My interest in infectious diseases began in my 10th-grade biology class when my teacher had us watch Outbreak (1995) to learn about epidemics and pandemics. I was floored, and I wanted to learn all that I could about Ebola and diseases like it.
This teacher was my inspiration and encouraged me to pursue a career in the health field. He was a double-lung transplant survivor with cystic fibrosis, but he never let his disease faze him. He passed away my senior year of high school, and ever since then, I have been determined to advocate for those with invisible illnesses and championing vaccination programs.
People like my teacher are extremely vulnerable to infectious diseases, so vaccinating everyone who is able is important to achieve “herd immunity.” I have focused much of my advocacy and research interests on vaccines and public health to ensure that everyone around the world has equal access to receive lifesaving care.
The COVID-19 crisis has devastated our world. But there happens to be a silver lining with the pandemic – a focus on vaccines to protect global health.
In the United States, we take our access to all vaccines for granted, even during a pandemic. However, there are still challenges with storing these newly developed vaccines. The COVID-19 vaccine rollout highlights the importance of the supply and cold chain processes to deliver vaccines to populations in need.
Experts had to recently take a closer look at the vaccine cold chain to develop, approve, and administer vaccines. This prompted them to make sure that developed vaccines can make it to remote areas affected by the disease. COVID-19 vaccines, such as Moderna, Pfizer-BioNTech, and Oxford AstraZeneca, require different storage temperatures to remain viable. These temperatures require healthcare and storage facilities to develop technology that can keep the vaccine stockpile viable and ensure timely delivery to those who need it.
Per the CDC, the Moderna vaccine should be stored frozen at temperatures of between -25˚C and -15˚C but may be stored in a refrigerator between 2°C and 8°C for up to 30 days. The Oxford AstraZeneca can be stored in the refrigerator at temperatures between 2°C and 8°C.
The Pfizer-BioNTech vaccine differs because it requires a deep freezer to remain viable. This vaccine must be stored at temperatures between -80°C and -60°C, which is a stark contrast to the other two vaccines on the market.
The differing temperatures require healthcare and storage facilities to develop technology to keep the vaccine stockpile viable and ensure timely delivery to those who need it. This supply chain is referred to as the cold chain.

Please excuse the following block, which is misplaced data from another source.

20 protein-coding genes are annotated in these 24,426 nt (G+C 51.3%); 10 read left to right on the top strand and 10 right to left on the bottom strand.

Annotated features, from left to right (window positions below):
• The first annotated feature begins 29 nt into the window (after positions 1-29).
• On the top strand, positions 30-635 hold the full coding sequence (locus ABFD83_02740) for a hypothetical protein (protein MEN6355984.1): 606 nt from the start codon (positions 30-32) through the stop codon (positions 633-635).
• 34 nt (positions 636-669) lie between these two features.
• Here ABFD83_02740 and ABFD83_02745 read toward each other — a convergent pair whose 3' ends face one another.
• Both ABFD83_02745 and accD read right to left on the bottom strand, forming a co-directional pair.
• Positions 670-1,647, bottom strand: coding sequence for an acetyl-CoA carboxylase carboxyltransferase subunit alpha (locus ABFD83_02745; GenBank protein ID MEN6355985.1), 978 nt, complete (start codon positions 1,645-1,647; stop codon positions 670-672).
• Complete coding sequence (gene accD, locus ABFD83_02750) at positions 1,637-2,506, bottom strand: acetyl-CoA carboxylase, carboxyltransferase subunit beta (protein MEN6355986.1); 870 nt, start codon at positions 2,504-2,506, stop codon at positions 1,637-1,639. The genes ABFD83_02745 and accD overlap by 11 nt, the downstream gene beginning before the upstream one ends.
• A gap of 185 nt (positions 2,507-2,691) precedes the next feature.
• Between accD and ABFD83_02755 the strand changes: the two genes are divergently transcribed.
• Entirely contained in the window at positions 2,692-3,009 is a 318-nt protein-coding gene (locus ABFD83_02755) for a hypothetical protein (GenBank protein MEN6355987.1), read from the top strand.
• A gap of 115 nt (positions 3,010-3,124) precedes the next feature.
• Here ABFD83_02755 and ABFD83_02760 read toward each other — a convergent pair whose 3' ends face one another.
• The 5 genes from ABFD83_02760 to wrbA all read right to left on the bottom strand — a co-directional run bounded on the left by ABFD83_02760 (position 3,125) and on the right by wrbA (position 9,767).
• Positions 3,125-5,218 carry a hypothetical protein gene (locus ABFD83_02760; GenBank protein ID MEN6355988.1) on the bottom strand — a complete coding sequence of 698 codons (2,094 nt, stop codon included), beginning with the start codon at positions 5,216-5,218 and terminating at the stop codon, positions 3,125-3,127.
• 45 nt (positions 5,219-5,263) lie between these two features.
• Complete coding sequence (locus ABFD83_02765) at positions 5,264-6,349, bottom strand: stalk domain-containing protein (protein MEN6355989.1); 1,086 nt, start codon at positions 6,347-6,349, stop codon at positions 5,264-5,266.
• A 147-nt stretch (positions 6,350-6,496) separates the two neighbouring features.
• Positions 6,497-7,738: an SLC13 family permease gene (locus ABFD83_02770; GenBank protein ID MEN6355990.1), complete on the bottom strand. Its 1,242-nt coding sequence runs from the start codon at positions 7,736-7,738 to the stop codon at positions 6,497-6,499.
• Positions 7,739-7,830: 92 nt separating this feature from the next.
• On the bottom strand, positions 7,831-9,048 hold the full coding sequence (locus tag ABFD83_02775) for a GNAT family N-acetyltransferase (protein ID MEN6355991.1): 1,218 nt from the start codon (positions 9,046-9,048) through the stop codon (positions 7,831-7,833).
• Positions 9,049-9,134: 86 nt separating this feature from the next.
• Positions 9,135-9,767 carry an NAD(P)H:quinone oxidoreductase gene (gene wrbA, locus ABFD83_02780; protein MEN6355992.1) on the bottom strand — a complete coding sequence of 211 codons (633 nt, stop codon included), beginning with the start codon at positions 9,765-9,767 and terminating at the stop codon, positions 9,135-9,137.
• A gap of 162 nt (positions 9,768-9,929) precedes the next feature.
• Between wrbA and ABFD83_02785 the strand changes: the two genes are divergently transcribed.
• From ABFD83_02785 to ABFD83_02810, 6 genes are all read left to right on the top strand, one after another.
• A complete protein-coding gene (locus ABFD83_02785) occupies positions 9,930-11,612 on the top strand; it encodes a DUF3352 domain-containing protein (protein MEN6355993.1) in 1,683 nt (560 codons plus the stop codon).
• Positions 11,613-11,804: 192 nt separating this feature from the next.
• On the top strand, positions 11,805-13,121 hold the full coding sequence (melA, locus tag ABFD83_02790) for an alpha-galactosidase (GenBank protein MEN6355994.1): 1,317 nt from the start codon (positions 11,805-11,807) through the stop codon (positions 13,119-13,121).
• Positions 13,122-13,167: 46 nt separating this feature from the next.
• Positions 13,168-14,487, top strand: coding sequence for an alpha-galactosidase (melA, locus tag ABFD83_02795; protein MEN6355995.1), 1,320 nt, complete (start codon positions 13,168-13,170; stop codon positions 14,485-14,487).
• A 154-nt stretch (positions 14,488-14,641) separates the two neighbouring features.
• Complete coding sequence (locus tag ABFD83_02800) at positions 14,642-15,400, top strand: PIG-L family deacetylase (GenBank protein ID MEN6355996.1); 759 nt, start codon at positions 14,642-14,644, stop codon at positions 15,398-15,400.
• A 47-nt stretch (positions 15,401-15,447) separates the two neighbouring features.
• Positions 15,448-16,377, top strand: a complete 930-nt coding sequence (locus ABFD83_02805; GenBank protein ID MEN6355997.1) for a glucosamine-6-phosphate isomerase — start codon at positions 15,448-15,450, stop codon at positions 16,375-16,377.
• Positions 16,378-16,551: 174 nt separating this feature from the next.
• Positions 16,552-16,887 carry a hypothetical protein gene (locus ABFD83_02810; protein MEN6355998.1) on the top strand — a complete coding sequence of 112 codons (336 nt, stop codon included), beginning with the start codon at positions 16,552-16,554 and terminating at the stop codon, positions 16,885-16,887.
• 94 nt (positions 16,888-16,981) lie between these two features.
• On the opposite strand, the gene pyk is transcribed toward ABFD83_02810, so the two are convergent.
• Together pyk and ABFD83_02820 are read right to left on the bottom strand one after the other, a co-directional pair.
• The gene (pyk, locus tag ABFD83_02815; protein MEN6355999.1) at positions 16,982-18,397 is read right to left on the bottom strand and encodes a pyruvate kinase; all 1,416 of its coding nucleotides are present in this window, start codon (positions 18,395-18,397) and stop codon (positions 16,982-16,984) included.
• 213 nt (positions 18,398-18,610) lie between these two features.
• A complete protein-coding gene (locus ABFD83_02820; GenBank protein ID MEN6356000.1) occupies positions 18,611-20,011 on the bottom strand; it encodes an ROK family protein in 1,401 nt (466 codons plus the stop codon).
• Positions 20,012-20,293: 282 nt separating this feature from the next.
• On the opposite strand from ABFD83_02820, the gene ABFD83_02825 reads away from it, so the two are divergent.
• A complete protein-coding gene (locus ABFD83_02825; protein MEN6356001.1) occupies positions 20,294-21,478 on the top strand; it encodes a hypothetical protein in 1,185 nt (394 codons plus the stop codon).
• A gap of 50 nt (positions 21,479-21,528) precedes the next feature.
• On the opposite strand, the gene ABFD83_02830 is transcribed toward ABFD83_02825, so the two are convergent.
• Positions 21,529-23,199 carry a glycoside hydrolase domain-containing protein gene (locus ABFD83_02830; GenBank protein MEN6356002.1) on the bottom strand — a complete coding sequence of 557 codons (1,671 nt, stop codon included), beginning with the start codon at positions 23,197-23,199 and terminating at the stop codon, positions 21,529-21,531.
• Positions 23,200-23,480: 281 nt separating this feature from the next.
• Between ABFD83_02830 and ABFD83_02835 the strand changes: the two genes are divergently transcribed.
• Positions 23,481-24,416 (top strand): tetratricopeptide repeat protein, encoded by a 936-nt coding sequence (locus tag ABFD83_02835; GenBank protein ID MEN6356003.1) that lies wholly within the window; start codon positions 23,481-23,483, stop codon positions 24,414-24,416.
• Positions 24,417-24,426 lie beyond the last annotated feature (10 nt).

Vaccine cold chain issues with the COVID-19 vaccine are reminiscent of problems with cold chain procedures in rural communities around the globe. In order to deliver vaccines at their proper temperatures, the cold chain must remain intact from factories to community workers who deliver vaccines to hard-to-reach communities. Healthcare workers make these vaccine deliveries possible by carrying them in specialty coolers across grueling terrain.
Successful cold chain trails have been established in communities around the globe, but the need for deep freezers proves challenging to ensure that vaccines are able to reach communities in need.
Communities around the world had to think creatively about how to transport and store new COVID-19 vaccines. The sheer scale of vaccine distribution would require manufacturers and healthcare facilities to upgrade their storage and distribution capabilities in order to get millions, if not billions, of vaccine doses to communities around the world.
In New York, Governor Andrew Cuomo and appointed healthcare professionals have identified new storage facilities throughout the entire state and modified transportation vehicles to keep the new vaccine supplies in their respective temperature-controlled environments.
The development of new technologies, expanded distribution, and vaccine rollout plans create a new infrastructure for vaccine administration in all scenarios and not just in a pandemic. Building up a sustainable and viable vaccine infrastructure will improve the already existing cold chain storage and transport methodologies that will enable everyone around the world access to all vaccines within the recommended distribution timelines.
Despite all the anxiety surrounding the COVID-19 pandemic and vaccine, at the very least, there will be sustainability in vaccine administration for years to come.
Katie Lesser, MPH, CPH is the MPH Student Services Assistant for the Cornell University Master of Public Health Program. She received her Master of Public Health in Epidemiology and Communicable Disease and Graduate Certificate in Infection Control from the University of South Florida. She is also currently a Shot@Life Advocacy Lead for New York State.